Kneeling during Consecration and Elevation of the Holy Eucharist.

Why don’t the majority of people in the “Western Catholic World” kneel during the Consecration and Elevation of the Holy Eucharist? Is it because the majority of them think they are equals to God?

Don’t they sin against justice? “Justice makes us give to everyone what we owe him. “ To God who is infinite and absolute we must absolutely and infinitely return that respect and honor do to Him; not only with our spirit but with our body in which our spirit is enclosed. Body language shows who you are and has more of an effect on people than do words. Right behavior has a psychological effect not only on adults but also on children who learn by observing them. They would learn proper behavior of an upright spirit and form a good conscience; ask themselves and you more questions regarding faith and morals etc.

Do the majority of people know that this is not right and why don’t they change? Are they to proud or maybe they thinking what “others say.” Braking first commandment to love their God above themselves and above everyone else! Certainly they are not showing infused virtues and the gifts of the Holy Spirit by acting this way. Do they have the gifts of knowledge, understanding, wisdom or the gift of religion that make them render to God the worship that is due to Him?

It could be one of the Western World spiritual diseases called Egoism. Who is like me?
What do you think?

The parish I attend right now has no kneelers, and the pews are pushed so close together that it is difficult to kneel between them. I also have pins in my hip and in my knee that make kneeling on the floor more than just uncomfortable.

When I am at parishes that have kneelers and sufficient space to kneel, I do so, but at this particular parish, it’s not very feasible. I do make a profound bow at each sound of the bells, though. :slight_smile:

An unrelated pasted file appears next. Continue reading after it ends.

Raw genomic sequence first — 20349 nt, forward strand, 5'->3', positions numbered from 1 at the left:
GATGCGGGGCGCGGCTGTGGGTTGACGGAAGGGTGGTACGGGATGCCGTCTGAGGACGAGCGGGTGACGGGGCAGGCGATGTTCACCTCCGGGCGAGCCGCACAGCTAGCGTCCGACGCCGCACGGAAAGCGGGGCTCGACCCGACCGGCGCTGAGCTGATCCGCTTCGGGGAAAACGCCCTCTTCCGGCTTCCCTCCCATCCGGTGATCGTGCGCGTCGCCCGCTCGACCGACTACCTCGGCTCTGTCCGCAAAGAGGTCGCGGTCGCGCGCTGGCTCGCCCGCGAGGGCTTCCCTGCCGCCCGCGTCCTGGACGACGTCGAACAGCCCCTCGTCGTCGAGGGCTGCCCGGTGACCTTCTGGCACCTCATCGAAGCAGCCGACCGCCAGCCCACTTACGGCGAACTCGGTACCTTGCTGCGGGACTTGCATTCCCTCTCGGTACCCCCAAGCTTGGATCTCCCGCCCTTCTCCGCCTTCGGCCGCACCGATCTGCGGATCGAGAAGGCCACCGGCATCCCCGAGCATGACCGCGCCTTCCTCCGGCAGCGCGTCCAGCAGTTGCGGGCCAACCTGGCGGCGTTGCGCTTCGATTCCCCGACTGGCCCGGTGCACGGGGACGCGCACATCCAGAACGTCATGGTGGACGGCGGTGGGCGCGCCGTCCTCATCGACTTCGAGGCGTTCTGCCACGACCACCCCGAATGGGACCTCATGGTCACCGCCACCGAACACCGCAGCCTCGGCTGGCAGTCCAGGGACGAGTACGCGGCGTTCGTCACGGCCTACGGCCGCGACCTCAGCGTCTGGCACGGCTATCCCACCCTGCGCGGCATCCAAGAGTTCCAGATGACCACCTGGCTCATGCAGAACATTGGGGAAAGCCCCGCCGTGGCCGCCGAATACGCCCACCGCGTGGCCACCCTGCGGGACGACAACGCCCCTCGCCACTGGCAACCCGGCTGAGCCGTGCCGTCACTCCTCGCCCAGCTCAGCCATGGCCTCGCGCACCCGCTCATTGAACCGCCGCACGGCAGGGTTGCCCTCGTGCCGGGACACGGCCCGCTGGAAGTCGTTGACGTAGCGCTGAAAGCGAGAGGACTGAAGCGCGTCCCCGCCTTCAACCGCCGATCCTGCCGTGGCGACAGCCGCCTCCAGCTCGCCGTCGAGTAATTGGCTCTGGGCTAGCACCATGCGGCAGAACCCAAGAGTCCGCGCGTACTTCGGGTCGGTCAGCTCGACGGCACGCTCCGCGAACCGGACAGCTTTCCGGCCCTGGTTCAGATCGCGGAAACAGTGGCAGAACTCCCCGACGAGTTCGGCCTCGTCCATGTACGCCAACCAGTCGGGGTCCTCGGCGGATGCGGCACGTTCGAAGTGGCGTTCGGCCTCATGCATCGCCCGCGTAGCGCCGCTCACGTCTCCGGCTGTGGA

I certainly don’t consider myself “equal to God.”

In my part of the “Western Catholic World”, we kneel. I’ve traveled around my archdiocese a bit, and I’ve never seen anyone, if capable, not kneel.

So, I don’t know who these "majority of people in the “Western Catholic World” are??? :confused:

Why do you equate standing with ego? Any posture is only as good as how we see and understand it. There is nothing inherent in any posture to mean anything unless we ourselves believe it to be.

No, I don’t understand the OP either. Some countries might not kneel for the whole of the prayer, but everyone kneels for the consecration in my experience of countries in Europe.

OP, can you be more specific? What part of the ‘Western Catholic World’ do you mean?

Our church was built in the 80’s with no kneelers. I kneel anyway on the hard floor and 99% of the people during Mass stand.
Fr. told me that standing is the norm for our area, and I told him sorry Fr., but it isn’t the norm for me. So I kneel during the consecration. I was very respectful when I said that to him…:smiley:

What a very sad church building.

We kneel at our TLM. :signofcross: :slight_smile:

How is disobedience ‘respectful’?

Kneeling in church is a comparatively modern phenomenon. In the very first days of the Church, Holy Communion was celebrated sitting around a table as at the Last Supper. From the fourth century until well into the Middle Ages, it was normal to kneel for private prayer, but to stand for the whole of the Mass.